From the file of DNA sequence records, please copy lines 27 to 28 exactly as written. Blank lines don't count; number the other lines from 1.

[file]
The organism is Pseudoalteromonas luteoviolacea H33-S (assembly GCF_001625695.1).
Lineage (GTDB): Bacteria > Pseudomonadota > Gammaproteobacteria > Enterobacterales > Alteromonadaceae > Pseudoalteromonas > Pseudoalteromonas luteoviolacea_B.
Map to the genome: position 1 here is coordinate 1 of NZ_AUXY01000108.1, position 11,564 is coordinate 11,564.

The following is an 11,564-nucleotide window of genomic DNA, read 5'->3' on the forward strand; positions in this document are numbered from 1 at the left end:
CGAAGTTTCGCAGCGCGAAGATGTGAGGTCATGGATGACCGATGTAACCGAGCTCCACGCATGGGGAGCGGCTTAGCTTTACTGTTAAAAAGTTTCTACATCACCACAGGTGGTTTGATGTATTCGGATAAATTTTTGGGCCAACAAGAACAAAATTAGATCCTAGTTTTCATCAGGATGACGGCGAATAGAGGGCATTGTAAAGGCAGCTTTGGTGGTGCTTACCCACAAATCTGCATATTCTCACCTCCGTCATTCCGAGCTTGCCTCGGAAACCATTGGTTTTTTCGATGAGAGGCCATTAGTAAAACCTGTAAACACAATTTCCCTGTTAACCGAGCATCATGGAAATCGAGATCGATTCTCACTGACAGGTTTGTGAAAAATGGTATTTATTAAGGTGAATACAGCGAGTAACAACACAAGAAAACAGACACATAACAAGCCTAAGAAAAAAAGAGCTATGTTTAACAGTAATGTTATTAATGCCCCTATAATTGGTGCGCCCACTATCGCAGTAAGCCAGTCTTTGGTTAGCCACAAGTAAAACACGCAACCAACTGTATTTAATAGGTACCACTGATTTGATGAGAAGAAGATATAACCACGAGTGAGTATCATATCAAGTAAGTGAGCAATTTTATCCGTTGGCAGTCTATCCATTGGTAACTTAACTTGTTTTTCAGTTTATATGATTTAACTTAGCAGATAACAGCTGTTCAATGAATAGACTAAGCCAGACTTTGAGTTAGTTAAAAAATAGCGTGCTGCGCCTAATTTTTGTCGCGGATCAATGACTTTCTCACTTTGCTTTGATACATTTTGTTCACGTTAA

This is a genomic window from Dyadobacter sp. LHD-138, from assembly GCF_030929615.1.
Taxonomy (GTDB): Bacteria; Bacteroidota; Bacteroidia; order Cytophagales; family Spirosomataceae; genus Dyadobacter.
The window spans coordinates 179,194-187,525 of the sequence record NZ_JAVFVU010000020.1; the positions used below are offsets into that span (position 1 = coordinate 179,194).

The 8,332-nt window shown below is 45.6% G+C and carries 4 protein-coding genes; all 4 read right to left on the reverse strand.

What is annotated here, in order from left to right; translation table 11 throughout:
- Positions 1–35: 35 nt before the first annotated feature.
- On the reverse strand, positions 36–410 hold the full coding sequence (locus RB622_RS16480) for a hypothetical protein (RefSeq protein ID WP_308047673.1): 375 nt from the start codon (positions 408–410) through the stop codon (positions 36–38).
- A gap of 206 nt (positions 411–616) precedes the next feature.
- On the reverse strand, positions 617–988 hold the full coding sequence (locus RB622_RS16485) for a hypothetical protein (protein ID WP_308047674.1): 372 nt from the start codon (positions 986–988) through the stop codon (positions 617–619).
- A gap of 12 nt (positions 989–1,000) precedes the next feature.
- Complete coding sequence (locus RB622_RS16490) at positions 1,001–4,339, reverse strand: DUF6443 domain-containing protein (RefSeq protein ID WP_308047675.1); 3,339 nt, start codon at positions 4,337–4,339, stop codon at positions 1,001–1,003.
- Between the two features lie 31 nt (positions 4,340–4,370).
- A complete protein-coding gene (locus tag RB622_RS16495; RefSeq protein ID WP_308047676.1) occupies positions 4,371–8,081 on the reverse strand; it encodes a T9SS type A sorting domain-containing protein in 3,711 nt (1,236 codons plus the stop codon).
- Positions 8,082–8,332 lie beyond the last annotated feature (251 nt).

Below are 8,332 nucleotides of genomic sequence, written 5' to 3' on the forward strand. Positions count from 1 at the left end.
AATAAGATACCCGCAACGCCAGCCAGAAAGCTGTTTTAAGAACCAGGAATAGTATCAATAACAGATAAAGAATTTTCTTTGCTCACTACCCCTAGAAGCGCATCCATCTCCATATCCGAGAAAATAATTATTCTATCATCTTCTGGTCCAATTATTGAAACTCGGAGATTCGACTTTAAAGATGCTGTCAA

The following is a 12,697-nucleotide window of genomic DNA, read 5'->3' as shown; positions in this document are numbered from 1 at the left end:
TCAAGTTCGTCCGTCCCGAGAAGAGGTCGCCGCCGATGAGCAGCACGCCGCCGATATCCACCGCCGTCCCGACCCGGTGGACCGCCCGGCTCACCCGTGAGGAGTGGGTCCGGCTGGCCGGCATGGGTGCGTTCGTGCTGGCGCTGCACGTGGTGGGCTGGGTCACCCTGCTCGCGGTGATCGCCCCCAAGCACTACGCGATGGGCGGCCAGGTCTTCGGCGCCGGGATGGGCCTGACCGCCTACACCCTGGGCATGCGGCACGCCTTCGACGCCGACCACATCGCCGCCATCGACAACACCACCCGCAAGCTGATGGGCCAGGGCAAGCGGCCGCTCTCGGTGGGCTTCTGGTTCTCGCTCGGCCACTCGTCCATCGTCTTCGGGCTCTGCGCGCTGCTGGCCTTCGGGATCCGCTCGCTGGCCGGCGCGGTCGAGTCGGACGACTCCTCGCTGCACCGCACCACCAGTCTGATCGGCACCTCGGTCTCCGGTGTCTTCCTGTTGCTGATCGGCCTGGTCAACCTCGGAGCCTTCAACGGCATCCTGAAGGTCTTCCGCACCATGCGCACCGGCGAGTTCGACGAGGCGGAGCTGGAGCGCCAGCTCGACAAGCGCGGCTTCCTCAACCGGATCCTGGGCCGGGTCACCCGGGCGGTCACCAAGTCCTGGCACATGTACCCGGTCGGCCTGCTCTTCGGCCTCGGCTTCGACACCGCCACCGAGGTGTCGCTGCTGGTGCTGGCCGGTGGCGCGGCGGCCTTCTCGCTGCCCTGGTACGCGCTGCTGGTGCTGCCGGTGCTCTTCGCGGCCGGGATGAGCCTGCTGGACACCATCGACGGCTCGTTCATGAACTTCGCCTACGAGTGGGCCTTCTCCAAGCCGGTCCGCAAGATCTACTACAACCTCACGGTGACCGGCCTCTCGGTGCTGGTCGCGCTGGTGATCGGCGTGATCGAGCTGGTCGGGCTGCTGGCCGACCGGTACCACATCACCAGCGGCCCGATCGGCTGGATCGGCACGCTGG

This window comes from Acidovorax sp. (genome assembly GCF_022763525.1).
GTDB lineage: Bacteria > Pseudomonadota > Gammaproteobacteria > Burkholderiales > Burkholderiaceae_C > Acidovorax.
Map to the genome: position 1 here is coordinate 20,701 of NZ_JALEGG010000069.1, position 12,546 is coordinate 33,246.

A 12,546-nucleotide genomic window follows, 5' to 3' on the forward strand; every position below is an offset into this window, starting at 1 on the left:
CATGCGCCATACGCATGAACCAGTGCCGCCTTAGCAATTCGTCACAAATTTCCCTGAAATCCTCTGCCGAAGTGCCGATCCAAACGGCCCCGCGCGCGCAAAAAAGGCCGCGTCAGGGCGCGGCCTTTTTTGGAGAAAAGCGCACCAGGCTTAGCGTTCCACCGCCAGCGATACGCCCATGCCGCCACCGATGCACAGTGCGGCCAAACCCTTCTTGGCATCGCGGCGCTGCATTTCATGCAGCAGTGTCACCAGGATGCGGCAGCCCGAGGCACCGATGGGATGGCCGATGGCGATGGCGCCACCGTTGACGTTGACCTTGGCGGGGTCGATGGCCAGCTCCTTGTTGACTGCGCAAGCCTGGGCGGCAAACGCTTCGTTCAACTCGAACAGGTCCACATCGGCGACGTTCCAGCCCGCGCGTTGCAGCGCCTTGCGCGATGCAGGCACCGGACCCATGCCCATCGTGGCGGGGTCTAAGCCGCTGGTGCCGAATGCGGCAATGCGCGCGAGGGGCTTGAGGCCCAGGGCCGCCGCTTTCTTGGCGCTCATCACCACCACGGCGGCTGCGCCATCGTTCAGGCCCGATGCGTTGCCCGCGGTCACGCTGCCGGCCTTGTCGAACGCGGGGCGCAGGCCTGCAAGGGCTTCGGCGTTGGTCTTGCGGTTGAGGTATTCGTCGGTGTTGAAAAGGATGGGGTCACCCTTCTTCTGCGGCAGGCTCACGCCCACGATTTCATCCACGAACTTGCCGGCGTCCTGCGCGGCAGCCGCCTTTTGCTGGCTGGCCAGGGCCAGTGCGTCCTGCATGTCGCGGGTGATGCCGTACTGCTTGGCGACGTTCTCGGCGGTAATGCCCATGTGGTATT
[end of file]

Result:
A 12,546-nucleotide genomic window follows, 5' to 3' on the forward strand; every position below is an offset into this window, starting at 1 on the left:
CATGCGCCATACGCATGAACCAGTGCCGCCTTAGCAATTCGTCACAAATTTCCCTGAAATCCTCTGCCGAAGTGCCGATCCAAACGGCCCCGCGCGCGCAAAAAAGGCCGCGTCAGGGCGCGGCCTTTTTTGGAGAAAAGCGCACCAGGCTTAGCGTTCCACCGCCAGCGATACGCCCATGCCGCCACCGATGCACAGTGCGGCCAAACCCTTCTTGGCATCGCGGCGCTGCATTTCATGCAGCAGTGTCACCAGGATGCGGCAGCCCGAGGCACCGATGGGATGGCCGATGGCGATGGCGCCACCGTTGACGTTGACCTTGGCGGGGTCGATGGCCAGCTCCTTGTTGACTGCGCAAGCCTGGGCGGCAAACGCTTCGTTCAACTCGAACAGGTCCACATCGGCGACGTTCCAGCCCGCGCGTTGCAGCGCCTTGCGCGATGCAGGCACCGGACCCATGCCCATCGTGGCGGGGTCTAAGCCGCTGGTGCCGAATGCGGCAATGCGCGCGAGGGGCTTGAGGCCCAGGGCCGCCGCTTTCTTGGCGCTCATCACCACCACGGCGGCTGCGCCATCGTTCAGGCCCGATGCGTTGCCCGCGGTCACGCTGCCGGCCTTGTCGAACGCGGGGCGCAGGCCTGCAAGGGCTTCGGCGTTGGTCTTGCGGTTGAGGTATTCGTCGGTGTTGAAAAGGATGGGGTCACCCTTCTTCTGCGGCAGGCTCACGCCCACGATTTCATCCACGAACTTGCCGGCGTCCTGCGCGGCAGCCGCCTTTTGCTGGCTGGCCAGGGCCAGTGCGTCCTGCATGTCGCGGGTGATGCCGTACTGCTTGGCGACGTTCTCGGCGGTAATGCCCATGTGGTATT